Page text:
I was wondering when someone would mention the wastefulness of the water due to many small lots of dishes being done over the day. I live alone; I rinse every dish I use and wash up about twice a week. Works for me!
EmmettO (author)  Tamaresque3 years ago
Water use is not as important a consideration as hygean in this situation. Although I do try to conserve when possible I frankly doubt that this takes more water than filling the sink. I'd have to test that to know for sure.
Shanjaq3 years ago
This step is by far the most effective. Wash what you use when you use it. The food can't get any easier to rinse off than while it's fresh. =P
dgeer3 years ago
Hey I wrote an artyicle about how much I hated our dishwasher and only the other day it took me longer to unload it and then refill it than just washing up the dirties would have. My tip which I don't always follow is, soak cups and mugs and other stuff and load these into dishwasher. Hand wash soaked pots and pans! I too don't like cold food so would suggest the use of warmed serving dishes if you want to be really efficient and wash up the pots as you go. Serving dishes fit better in the dish washer and food tends not to stick as hard as it does to the pots and pans! My wife suggests buy plastic and through it all away! Better still eat less and then you use less plates dishes etc....
rob20243 years ago
good thinking Emmett use disposables - thats my rule - use everything and everything that can just be chucked after use with no washing. Besides disposable cups and plates I use the lids of biscuit tins or any lid as an oven dish (the bases are not always liquid proof) and just chuck them after use. Use the backs of large envelopes (not the print side) as chopping boards and dispose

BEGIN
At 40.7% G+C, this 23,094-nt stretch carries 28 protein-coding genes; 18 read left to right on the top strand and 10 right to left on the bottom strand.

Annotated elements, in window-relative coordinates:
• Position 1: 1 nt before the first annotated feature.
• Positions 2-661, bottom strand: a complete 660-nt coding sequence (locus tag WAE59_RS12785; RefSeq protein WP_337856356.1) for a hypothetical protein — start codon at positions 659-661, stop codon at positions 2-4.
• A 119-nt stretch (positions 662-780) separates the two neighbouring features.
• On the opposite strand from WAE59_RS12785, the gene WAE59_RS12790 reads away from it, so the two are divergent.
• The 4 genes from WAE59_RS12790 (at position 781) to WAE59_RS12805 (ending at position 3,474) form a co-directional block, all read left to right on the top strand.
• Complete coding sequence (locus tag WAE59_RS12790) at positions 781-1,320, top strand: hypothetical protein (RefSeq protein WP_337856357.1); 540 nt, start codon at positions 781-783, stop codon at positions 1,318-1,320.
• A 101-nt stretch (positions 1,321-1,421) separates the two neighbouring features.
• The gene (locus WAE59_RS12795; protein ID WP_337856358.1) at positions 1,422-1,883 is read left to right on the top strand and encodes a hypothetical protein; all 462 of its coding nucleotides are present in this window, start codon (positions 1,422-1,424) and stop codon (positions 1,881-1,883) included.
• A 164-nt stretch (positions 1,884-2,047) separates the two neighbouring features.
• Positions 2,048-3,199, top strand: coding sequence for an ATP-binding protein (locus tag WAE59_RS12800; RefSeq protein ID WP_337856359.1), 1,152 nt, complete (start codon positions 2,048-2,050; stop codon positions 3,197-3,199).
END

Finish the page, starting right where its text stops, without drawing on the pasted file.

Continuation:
justcyn3 years ago
Yep, conserve and reuse dishes whenever possible...wash as you go and soak pots and pans while you are eating are the main tricks...for those without a dishwasher though there's also an art to using an ordinary dish drainer...don't waste time drying dishes....sort dirty dishes on the counter beside the sink if necessary...do flatware first and load them in the dish drainer's silverware cup....wash the breakable glasses (I once had to have stitches after cutting myself on a broken glass, unseen, in the soapy dishwater)...smaller items next (cereal bowls and such) go on the bottom of the dish drainer and then pile larger items on top of them in the dish drainer....they all nestle together to dry better this way...if you aren't opposed to the look of clean dishes in the dish drainer..use what you can during the day right out of the drainer...eventually the dish drainer has to be unloaded and the dishes put away in the cupboards though....but you have to do that with a dishwasher too. The wash as you go policy also applies to cooking prep dishes, while your stuff is baking in the oven or cooking on the stove ...wash the prep bowls and things like that while you wait......it's a lot less intimidating to just have to wash the eating dishes and a couple of pots and pans after eating and not have a huge mountian of prep dishes too.